The next day, the provost talked with Stafford and Picart and approved Swallow’s proposal to create the GLBT Center.

“If you would have asked me in 1995, when I came here to work, would we ever have a GLBT center here on campus, I would have told you no, no way, that’s not happening here,” Hollingshead says.

That forum was a pivotal moment. NC State would become the second university in the North Carolina system to open a center especially for the LGBT community.

A Decade of Growth

The center officially debuted Jan. 23, 2008. Hollingshead, the founding director, felt proud — but cautious. Plainclothes police attended the event to provide security, but the ribbon-cutting before a large and supportive crowd went smoothly.

The center’s distinctive, rainbow logo adorns a celebratory cake.

The center initially operated in room provided by Arts NC State, then moved to a more visible space on the third floor of the student center, with a rainbow flag in the window overlooking the atrium signaling the center’s mission. The center moved to Harrelson Hall in 2011 when Talley closed for renovation, and then relocated to its current space when Talley reopened in 2014.

Staffing grew along the way. At first Hollingshead worked with just a graduate student and a student worker. Eventually the center added an assistant director and a program administrator. Today the center boasts two student assistants, an administrative support associate, a program coordinator, an assistant director and Wells, as well as student volunteers who tackle projects such as archiving LGBT history at NC State.

One thing hasn’t changed: the foot traffic.

“Our lounge is always packed,” Wells says of the center today. “We’ve got students sitting on the floor every day because there’s not enough room for everybody. We serve a very large and engaged population of students.”

That’s how it’s always been, Hollingshead says.

“We had tons of students,” she says. “Very much like the GLBT Center now — students are in there all the time. That’s what the center has always been, a physical space for the students, no matter what the space was like.”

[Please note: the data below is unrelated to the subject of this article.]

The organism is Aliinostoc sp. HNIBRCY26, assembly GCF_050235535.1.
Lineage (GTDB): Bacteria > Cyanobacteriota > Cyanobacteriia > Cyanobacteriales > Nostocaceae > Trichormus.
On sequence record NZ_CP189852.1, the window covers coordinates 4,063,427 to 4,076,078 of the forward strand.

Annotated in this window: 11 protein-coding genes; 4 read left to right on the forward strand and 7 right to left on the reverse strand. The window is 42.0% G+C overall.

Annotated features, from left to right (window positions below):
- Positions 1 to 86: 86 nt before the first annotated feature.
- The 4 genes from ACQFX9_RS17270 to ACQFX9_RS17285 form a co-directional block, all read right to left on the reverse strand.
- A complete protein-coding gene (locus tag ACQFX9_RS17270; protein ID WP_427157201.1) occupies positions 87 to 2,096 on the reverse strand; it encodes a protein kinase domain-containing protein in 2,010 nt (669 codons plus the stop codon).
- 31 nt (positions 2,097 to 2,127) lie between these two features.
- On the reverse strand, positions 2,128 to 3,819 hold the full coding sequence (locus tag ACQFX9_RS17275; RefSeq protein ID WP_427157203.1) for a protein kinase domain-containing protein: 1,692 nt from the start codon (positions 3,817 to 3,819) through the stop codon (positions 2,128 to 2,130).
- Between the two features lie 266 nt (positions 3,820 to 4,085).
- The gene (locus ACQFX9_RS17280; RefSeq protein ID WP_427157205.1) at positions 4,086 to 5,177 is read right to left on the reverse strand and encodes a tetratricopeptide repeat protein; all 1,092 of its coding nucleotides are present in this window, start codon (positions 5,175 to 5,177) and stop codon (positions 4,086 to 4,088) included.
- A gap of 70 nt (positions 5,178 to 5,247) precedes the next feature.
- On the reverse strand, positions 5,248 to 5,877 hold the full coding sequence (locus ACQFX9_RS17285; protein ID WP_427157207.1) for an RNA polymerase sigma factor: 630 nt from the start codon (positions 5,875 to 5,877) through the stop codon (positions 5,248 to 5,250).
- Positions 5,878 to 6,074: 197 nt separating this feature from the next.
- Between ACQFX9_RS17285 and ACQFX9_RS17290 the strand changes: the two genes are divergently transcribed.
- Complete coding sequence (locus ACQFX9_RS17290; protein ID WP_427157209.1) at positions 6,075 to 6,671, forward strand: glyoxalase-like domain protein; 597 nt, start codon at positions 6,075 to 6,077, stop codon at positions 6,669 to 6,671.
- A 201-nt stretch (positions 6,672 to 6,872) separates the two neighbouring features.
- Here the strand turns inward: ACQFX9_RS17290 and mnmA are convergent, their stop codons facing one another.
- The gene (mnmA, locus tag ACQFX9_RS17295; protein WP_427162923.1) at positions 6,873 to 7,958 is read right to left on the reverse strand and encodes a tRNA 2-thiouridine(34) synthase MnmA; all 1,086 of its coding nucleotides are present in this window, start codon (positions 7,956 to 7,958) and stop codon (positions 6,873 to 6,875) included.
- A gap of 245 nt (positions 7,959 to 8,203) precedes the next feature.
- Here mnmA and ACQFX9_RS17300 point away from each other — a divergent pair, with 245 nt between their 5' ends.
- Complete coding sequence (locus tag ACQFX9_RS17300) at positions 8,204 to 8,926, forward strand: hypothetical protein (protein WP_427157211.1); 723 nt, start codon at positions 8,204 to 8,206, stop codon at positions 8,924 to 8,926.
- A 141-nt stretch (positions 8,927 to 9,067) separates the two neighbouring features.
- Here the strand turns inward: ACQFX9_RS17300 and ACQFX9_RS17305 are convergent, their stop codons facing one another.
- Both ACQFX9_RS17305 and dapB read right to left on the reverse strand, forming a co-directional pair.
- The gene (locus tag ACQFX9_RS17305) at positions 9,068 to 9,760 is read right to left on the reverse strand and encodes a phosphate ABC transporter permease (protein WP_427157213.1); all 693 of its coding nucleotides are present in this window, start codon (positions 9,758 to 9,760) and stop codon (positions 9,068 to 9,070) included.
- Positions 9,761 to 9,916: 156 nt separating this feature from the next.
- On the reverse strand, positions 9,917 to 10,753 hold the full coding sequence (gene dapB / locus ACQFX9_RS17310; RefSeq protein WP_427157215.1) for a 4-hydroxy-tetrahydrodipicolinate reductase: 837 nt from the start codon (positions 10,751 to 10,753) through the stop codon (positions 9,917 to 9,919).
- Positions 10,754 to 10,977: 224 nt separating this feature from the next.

As well as a place for student support, the center has always advocated for the LGBT community and sought to educate others about it. The center took over Project SAFE from the BGLA student group, created the Lavender Graduation and implemented the Transgender 101 program to raise awareness about transgender people and issues. Staff worked hard to elevate exposure of programs and events, with notable success: The first major speaker in Talley who had an audience of almost 1,000 people was actress Laverne Cox during Diversity Education Week in 2014, Hollingshead says.

Dan Solomon, dean of the College of Sciences, speaks at the center’s grand opening.

The center also became involved in work off campus, helping with the creation of the LGBT Center in Raleigh. Hollingshead, who served on the board of that center for six years, says it’s an option for people not comfortable with going to the center on campus.

Not everything has gone smoothly. Anti-LGBT slurs have shown up in the Free Expression Tunnel, and Hollingshead says hateful fliers have occasionally been distributed around campus. In October 2011, homophobic graffiti appeared on the center itself.

Campus reaction to the incident was “phenomenal,” Hollingshead says. Students rallied in the Brickyard to condemn the incident, as did the provost. Chancellor Randy Woodson was out of the country at the time but emailed every day to check in and see how people were doing.